Calculating torque requirements ..

Discussion in 'Physics' started by JakesSA, Sep 3, 2009.

  1. JakesSA

    Thread Starter Member

    Mar 20, 2009
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    Hi

    What is the formula for a rough estimation of torque requirements for an electric motor?

    I want to be able to move say 1 kg over 0.36 meter in 1 second? Please let me know if there are any other variables required for the calculation.

    Much Appreciated :)

    PS: There are no complicated mechanics involved, think of a motor shaft directly attached to a pully, .36 meters in circumference, driving a belt with 1kg weight attached.
     
    Last edited: Sep 3, 2009
  2. bertus

    Administrator

    Apr 5, 2008
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  3. JakesSA

    Thread Starter Member

    Mar 20, 2009
    15
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    Thanks Bertus.

    Having read that first link, I now feel a bit silly for asking.

    Roughly it works out like this then:
    F = force = 1kgf = 10N (approx)
    d = distance = 0.36 meters
    T = Torque

    T = Fd
    T = 10N x 0.36m
    T = 3.6Nm

    Easy as pie. :)

    EDIT:

    PS: Force is calculated like this:
    F = mass * acceleration
    I just took 10 m/s as acceleration ..
     
    Last edited: Sep 3, 2009
  4. mik3

    Senior Member

    Feb 4, 2008
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    I don't agree with this. He said 0.36 m is the circumference of the pulley and not its radius.
     
  5. mik3

    Senior Member

    Feb 4, 2008
    4,846
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    circumference=C=2*pi*r

    Thus,

    r=C/(2*pi)=0.36/(2*pi)=0.057 m

    Thus the torque required to lift the 1 Kg 0.36 m (one turn of the pulley) is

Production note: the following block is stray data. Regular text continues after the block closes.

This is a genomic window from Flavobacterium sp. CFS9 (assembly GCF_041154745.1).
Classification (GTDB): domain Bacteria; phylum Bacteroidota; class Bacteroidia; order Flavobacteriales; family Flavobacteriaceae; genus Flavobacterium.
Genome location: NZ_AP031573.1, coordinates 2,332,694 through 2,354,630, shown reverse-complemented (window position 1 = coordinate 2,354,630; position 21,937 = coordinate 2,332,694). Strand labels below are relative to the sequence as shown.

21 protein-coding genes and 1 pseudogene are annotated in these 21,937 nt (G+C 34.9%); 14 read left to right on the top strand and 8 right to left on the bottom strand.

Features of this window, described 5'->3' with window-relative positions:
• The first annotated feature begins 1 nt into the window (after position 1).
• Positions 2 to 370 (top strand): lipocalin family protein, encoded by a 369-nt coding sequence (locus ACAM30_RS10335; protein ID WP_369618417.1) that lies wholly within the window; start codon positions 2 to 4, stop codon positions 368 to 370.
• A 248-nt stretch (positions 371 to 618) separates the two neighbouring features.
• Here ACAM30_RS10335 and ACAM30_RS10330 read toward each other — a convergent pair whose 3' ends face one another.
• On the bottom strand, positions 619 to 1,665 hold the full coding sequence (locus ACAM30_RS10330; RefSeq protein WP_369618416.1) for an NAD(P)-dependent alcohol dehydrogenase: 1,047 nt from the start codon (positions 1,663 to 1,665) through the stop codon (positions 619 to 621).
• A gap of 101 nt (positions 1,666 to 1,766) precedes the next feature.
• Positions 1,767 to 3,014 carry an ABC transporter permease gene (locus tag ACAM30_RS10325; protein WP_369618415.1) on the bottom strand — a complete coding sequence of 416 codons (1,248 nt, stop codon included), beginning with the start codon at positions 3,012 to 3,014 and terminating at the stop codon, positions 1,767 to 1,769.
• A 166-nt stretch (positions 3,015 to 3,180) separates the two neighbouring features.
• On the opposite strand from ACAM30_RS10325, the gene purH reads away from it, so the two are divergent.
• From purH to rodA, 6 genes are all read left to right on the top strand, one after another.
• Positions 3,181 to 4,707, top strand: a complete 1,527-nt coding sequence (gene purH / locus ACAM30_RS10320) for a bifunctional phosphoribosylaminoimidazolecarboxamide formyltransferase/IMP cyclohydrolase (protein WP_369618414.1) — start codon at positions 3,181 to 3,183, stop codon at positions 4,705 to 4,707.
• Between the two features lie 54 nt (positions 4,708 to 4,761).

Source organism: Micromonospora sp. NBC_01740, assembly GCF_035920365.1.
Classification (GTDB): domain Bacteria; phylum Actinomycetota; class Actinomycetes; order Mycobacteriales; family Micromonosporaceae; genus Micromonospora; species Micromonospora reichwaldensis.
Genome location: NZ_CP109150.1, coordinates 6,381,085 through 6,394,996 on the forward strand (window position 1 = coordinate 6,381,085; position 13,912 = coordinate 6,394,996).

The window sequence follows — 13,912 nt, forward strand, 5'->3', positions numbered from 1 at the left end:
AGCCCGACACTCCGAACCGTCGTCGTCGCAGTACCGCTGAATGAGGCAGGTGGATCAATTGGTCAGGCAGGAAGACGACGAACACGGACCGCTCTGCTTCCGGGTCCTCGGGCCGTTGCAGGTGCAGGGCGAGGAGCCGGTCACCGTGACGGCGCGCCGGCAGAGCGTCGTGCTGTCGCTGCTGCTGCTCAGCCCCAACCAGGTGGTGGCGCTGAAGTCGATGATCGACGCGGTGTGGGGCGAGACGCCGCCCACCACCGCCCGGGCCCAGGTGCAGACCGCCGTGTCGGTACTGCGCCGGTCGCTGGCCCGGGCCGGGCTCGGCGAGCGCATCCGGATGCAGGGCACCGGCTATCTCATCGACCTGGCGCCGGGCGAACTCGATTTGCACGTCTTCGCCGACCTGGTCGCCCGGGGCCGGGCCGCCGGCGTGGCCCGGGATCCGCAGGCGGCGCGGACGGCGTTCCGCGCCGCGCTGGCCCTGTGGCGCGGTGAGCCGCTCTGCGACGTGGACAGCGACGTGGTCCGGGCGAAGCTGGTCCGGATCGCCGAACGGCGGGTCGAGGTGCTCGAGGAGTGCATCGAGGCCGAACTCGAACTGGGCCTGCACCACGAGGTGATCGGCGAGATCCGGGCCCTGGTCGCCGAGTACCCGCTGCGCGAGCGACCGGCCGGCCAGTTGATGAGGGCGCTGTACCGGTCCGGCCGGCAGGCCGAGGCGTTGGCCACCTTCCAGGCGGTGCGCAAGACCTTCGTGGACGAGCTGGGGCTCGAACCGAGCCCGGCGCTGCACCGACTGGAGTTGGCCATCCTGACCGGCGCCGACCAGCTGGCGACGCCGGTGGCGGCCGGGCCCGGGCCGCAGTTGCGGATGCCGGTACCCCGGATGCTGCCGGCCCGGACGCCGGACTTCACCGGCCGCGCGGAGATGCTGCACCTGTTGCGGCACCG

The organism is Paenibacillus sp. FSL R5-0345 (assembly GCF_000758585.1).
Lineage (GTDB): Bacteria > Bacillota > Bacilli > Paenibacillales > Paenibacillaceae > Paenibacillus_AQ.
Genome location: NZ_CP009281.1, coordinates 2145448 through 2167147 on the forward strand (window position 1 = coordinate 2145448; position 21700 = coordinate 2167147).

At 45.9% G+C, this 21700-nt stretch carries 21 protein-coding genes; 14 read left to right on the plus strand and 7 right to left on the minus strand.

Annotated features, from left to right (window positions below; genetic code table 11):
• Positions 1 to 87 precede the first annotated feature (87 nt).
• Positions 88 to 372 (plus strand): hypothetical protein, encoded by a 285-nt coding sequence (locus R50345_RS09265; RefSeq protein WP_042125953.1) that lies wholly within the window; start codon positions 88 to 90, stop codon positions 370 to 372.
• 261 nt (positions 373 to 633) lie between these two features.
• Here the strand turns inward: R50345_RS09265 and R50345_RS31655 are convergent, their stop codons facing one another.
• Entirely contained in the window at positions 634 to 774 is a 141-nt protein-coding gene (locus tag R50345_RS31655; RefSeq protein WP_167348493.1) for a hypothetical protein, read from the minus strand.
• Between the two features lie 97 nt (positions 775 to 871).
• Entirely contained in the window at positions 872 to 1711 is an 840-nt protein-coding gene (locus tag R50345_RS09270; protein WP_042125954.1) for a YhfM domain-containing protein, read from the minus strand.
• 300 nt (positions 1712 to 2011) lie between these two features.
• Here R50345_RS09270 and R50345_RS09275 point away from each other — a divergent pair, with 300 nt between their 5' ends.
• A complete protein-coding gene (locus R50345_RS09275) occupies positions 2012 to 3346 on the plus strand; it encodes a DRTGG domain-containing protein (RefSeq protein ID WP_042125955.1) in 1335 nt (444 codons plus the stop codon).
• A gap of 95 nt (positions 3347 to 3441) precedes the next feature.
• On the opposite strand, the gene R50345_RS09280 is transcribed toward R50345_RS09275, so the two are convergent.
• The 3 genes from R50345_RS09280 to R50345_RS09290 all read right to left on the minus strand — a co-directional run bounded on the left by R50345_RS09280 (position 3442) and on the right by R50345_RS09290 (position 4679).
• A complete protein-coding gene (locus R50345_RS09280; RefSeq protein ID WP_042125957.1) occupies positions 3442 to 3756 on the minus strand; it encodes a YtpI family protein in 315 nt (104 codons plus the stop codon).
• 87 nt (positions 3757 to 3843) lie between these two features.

T=F*r=10*0.057=0.57 Nm
     
  6. Mark44

    Well-Known Member

    Nov 26, 2007
    626
    1
    The standard value is 9.8 newtons for a kg of mass.
    Make that 9.8 m/s^2
     
  7. JakesSA

    Thread Starter Member

    Mar 20, 2009
    15
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    Err .. but the circumference is 0.36m, surely that is the distance travelled to complete one revolution?

    Also, is force ≠mass * acceleration? If so, how can a standard value be derived?
     
  8. mik3

    Senior Member

    Feb 4, 2008
    4,846
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    Torque=Force*distance from the point of movement

    Thus you need the radius of the pulley and not the circumference.

    The torque I calculated is when the 1 Kg is moving at a constant speed. When you accelerate it you need more complicated calculations due to its inertia which result in the need of higher torque.
     
  9. JakesSA

    Thread Starter Member

    Mar 20, 2009
    15
    0
    Ai .. now I really wish I paid more attention in high school physics .. :(

    Insofar the radius is concerned I might just mention that the setup is not a mass suspended on a belt hanging over a pulley. Rather think of a belt running over two pulleys with a motor connected directly to one of the pulleys. A weight is then attached to the belt and moved horizontally. For example, many electric sliding doors work on this principle.
    Having said that, does the radius vs. circumference in the distance calculation still apply?
     
    Last edited: Sep 4, 2009
  10. mik3

    Senior Member

    Feb 4, 2008
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    Yes, it still applies.

    Have a look here:

    http://en.wikipedia.org/wiki/Torque

    In this case, you need to calculate the net horizontal force and then calculate the required torque. This horizontal force depends on how tight the belt is, how much it bends when you put the weight on it etc.
     
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